Iraq bought much of its aircraft and missile forces from France. And while fears are being expressed about the prospect of U.S. forces facing Iraq's chemical weapons, a U.S. firm -- Phillips Petroleum Co. -- sold Iraq an essential ingredient for mustard gas, while West German firms sold Iraq the ingredients for even deadlier nerve gas. Caution about supplying deadly material to a volatile dictator took second place to profits. The capitalistic economic motives underlying the U.S. government's bellicose response to the invasion and its vow to defend Saudi Arabia are also transparent. Although the embargo of Iraq entails some economic sacrifices in the short run, U.S. capitalism benefits in the long run if Kuwait's previous rulers are restored to power and the oil market is glutted once again. This is especially so at a time when the United States is importing a record 50 percent of its oil from OPEC nations.

Although there are some conflicts of interest between the U.S. oil companies and the capitalist class as a whole, regarding the current profiteering of the former, they are as one with respect to the protection of Saudi Arabia. Saudi Arabia has helped keep the price of oil down for capitalist industry generally, and it has long had "sweetheart deals" with U.S. oil companies, allowing them to purchase crude at below-market prices.

Thus, there is no hiding the fact that the ruling-class motives on both sides of the current standoff are materialistic. But it is important for U.S. workers to recogrize that they have no stake in fighting for or supporting their exploiters' material interests. There is understandably a strong tendency among U.S. workers to view this issue through the ruling class's eyes. "Well, we do need the oil," is a familiar refrain. "If the United States didn't defend Saudi Arabia," continues this reasoning, "we will all end up paying through the nose for gasoline. Besides, we shouldn't allow a dictator like Hussein to just bully his way through the Middle East."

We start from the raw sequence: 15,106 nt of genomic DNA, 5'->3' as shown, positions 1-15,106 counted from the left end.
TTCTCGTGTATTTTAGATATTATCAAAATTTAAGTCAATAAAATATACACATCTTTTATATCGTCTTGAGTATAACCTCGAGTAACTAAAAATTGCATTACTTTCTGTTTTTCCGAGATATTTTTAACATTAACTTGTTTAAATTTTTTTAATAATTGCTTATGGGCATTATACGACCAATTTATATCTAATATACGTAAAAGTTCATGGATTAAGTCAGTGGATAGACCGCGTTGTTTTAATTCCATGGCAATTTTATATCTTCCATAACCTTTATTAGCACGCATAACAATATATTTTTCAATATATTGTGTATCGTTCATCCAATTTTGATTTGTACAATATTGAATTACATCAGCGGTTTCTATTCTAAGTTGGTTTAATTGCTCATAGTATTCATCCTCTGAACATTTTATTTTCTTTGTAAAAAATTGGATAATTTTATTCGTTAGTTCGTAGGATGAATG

These arguments all sound very reasonable, but they are all flawed. The United States does not need Middle East oil. The U.S. capitalist class wants Middle East oil because it is usually cheaper and more profitable to use than using other sources, or making investments in greater industrial energy efficiency, mass transit and alternative sources of energy.

If the capitalist system did not keep us so dependent on the automobile; if the oil oligopoly in this country did not have the power to create "energy crises" at the gas pumps out of a mere rise in the price of crude oil, to strengthen its own profits; and, above all, if the working class in this country was not exploited in the first place, there would be no worry about "paying through the nose for gasoline."

As for dealing with Hussein, the solution to his bullying does not lie with the country that has been the number one bully in the Third World for the last 40 years. It is for the workers of Iraq to solve the Hussein problem. Making the United States a target for a "holy war" will only strengthen Hussein and delay that solution.

The U.S. working class has no stake in seeing over 100,000 of its sons being put on the firing line in Saudi Arabia -- perhaps to be killed by weapons sold by the very capitalists whose interests they are defending! Workers have no stake in fighting a war for lower oil prices and higher profits for our exploiters.

No, our "war" is the class struggle, and the enemy we must face is right here at home.